Kakadu National Park Landscape Symposia Series 2007-2009. Symposium 5: Feral animal management, 3-4 December 2008
Internal Report 568
Jambrecina M (ed)
Supervising Scientist Division
About the report
The Feral Animal Management Symposium is the fifth and final in the series of symposia and workshops held by Kakadu National Park focused on agents of landscape change. Previous symposia have included an overview of landscape change, weed and fire management, and climate change. The Feral Animal Management Symposium was held at the Jabiru Youth Centre in Kakadu on 3-4 December 2008. The symposium was successful in bringing together researchers, practitioners, managers, planners and land owners involved in making decisions about feral animal management and implementing control programs. Over 80 participants attended from a wide range of stakeholders including government, commercial enterprises, academia, traditional owners, indigenous associations and indigenous ranger groups.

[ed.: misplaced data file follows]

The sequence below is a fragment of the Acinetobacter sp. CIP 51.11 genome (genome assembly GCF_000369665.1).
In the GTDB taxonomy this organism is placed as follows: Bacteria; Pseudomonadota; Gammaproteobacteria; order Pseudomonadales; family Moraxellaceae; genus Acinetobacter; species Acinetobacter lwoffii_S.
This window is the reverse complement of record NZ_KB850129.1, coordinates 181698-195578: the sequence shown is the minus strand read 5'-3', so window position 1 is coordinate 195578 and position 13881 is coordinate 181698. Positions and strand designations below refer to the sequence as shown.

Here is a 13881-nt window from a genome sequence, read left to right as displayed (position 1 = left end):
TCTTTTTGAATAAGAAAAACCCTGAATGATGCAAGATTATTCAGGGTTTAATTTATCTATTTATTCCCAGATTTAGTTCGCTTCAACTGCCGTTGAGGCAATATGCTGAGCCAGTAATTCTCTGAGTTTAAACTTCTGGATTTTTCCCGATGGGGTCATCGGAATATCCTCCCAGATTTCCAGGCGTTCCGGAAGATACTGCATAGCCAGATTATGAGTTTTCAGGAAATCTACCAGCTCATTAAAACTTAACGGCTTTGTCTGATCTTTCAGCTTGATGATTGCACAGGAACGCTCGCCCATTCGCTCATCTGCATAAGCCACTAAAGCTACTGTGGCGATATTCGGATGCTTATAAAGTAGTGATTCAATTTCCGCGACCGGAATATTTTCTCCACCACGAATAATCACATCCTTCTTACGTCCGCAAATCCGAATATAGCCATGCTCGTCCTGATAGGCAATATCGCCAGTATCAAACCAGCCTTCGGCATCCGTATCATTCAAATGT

The aims of the symposium were to: share knowledge between all stakeholders; discuss the management implications from research outcomes; identify knowledge gaps in order to better direct research; and investigate opportunities for regional collaboration. Presentations brought participants up to date on the status of pest animals in the region, current control, monitoring and research activities, and future directions.
A workshop was held at the end of each day. The first workshop was an exercise to identify priority areas in Kakadu for the control of feral animals. Using local knowledge, participants mapped areas of high value. The second workshop was an opportunity for participants to reflect on the two days of presentations and discussions, and to identify key points for further discussion, action and research.
These proceedings are a compilation of papers from each of the presentations during the symposium. Many of the authors have also provided postscripts to update the reader on what has happened since the symposium was held. A summary of the key recommendations from the symposium and outcomes from the workshop are also presented.